Note: This will be the last report update that will be provided. We’ve loved every minute of this journey and value the relationships we’ve made and the community that we’ve built but unfortunately, it’s time for us to focus on other priorities. Flows on the Eagle have seen a small amount of variability in recent days, but have largely held steady. While flows are lower than ideal the fishing has been good as of late. Trout have been and will continue to be sluggish in the early hours of the day and to hold idle in the soft water most of the morning. Regardless, trout are growing increasingly skittish and selective given high water clarity and fewer nutrients. As such, you’ll want to start thinking about downsizing your flies and tippet. Nymphing with lead flies in the searcher/attractor variety to one or more smaller midge or baetis imitations will be the most effective. Hatch activity has been consistent with midges making a regular appearance and somewhat inconsistent BWOs. With this in mind, don't expect a lights out dry fly day, but come prepared to fish some dry flies (single, double or dry dropper). Otherwise, streamers have been and will continue to be an effective route.
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The Eagle River is a tributary of the Colorado River and spans over 60 miles through west central Colorado. This beautiful freestone river originates at the Continental Divide near the Mount of the Holy Cross and Camp Hale landmarks. Beginning at the Divide, it travels north until it reaches the Vail Valley to which it turns west where it merges with Gore Creek before ultimately spilling into the Colorado River near Dotsero. Here you’ll find beautiful landscapes ranging from a meandering valley setting to intense rapids cutting through jagged mountainous terrain. In this river, you’ll find plenty of cutthroat, brook, brown and rainbow trout in the 10” to 15” range. However, there are a few native lunkers holding in the upper and lower sections.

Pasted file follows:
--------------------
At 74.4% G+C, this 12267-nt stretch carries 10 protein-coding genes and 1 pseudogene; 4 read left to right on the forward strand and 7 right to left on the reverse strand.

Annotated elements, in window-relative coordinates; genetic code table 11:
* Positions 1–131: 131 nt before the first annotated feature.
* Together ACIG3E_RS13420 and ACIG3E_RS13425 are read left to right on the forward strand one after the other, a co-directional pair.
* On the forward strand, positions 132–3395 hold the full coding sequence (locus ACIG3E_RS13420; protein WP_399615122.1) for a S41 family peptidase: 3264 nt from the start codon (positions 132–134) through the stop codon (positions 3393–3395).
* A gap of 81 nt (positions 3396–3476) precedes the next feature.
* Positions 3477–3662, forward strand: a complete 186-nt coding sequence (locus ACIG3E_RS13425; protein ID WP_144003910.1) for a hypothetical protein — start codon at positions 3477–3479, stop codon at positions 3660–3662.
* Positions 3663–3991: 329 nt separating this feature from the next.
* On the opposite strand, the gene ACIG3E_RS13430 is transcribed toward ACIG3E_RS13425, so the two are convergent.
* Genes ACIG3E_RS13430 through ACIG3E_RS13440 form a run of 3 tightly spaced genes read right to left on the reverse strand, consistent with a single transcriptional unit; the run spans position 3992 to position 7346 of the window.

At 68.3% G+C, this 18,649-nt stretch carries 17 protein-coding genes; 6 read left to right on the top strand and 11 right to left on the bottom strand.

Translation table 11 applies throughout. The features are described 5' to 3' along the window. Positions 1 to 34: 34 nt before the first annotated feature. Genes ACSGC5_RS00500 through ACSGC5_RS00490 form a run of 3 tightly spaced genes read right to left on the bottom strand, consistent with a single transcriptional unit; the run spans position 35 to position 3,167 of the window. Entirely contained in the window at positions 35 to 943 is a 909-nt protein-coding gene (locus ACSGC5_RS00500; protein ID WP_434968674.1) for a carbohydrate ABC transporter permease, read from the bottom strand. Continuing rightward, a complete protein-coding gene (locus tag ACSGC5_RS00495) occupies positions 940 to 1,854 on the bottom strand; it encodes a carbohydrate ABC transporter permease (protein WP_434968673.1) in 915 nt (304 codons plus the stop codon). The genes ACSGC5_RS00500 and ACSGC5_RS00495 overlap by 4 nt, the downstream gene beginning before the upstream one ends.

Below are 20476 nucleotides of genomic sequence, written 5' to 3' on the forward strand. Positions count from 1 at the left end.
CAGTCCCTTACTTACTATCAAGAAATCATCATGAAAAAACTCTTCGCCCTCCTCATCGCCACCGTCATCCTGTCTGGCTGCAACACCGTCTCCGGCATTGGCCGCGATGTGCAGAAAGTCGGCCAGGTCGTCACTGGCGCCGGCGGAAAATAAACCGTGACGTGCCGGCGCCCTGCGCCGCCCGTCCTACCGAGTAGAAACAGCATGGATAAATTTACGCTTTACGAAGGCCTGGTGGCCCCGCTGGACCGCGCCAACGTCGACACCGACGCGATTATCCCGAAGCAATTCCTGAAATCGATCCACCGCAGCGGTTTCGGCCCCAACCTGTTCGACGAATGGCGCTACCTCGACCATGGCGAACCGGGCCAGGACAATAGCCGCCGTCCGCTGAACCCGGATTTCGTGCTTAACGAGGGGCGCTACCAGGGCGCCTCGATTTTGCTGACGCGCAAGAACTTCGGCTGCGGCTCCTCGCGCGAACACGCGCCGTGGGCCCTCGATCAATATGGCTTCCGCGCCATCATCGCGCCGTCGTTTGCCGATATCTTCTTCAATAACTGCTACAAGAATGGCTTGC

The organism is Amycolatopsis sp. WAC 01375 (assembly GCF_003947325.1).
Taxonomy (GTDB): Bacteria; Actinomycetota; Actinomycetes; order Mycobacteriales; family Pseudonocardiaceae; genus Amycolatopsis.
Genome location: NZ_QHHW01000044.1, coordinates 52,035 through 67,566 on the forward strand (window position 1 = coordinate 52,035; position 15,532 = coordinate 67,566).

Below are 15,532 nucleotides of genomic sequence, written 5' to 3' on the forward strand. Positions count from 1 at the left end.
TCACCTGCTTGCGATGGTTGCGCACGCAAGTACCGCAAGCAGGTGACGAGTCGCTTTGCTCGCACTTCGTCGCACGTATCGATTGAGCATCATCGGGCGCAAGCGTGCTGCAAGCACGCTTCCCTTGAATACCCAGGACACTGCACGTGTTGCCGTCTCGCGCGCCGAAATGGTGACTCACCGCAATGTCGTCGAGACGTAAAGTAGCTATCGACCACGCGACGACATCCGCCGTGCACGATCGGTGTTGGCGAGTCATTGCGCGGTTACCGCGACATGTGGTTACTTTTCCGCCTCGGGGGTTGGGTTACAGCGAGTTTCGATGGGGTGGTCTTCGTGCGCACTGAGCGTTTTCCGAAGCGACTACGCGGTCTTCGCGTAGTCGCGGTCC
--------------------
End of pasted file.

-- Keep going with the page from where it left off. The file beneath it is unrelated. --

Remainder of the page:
The Eagle offers a variety of fishing styles and is generally friendly to anglers of all skill sets. The upper Eagle, near the headwaters, is known best for its pocket water and swift current. This is one of the more technical sections, but with a little persistence and patience you could find yourself on the fighting end of a trophy brown. Additionally, this stretch offers some incredible dry fly fishing in the late summer and fall. The lower Eagle is more forgiving. However, it sees a lot more angler traffic. Here you will find bigger uniform water with fewer features. A heavy nymph rig has proven to be the most effective in this stretch. However, streamers are always a great option, especially if you’re looking to target bigger fish.
There are a number of great access points along the Eagle as it flows parallel to I-70 for much of its journey to the Colorado River. If you are looking to fish the headwaters, take Highway 24 from Dowd’s Junction (I-70 and Highway 24) toward Leadville until you reach Camp Hale. Here you’ll find a number of campgrounds and forest service land. However, keep an eye out for private property. Fishing through Vail Valley provides many access points stretching from the Minturn exit to Dotsero. If you follow Highway 6, you’ll find plenty of public access points along the Eagle. Look for BLM sites and DOW leases.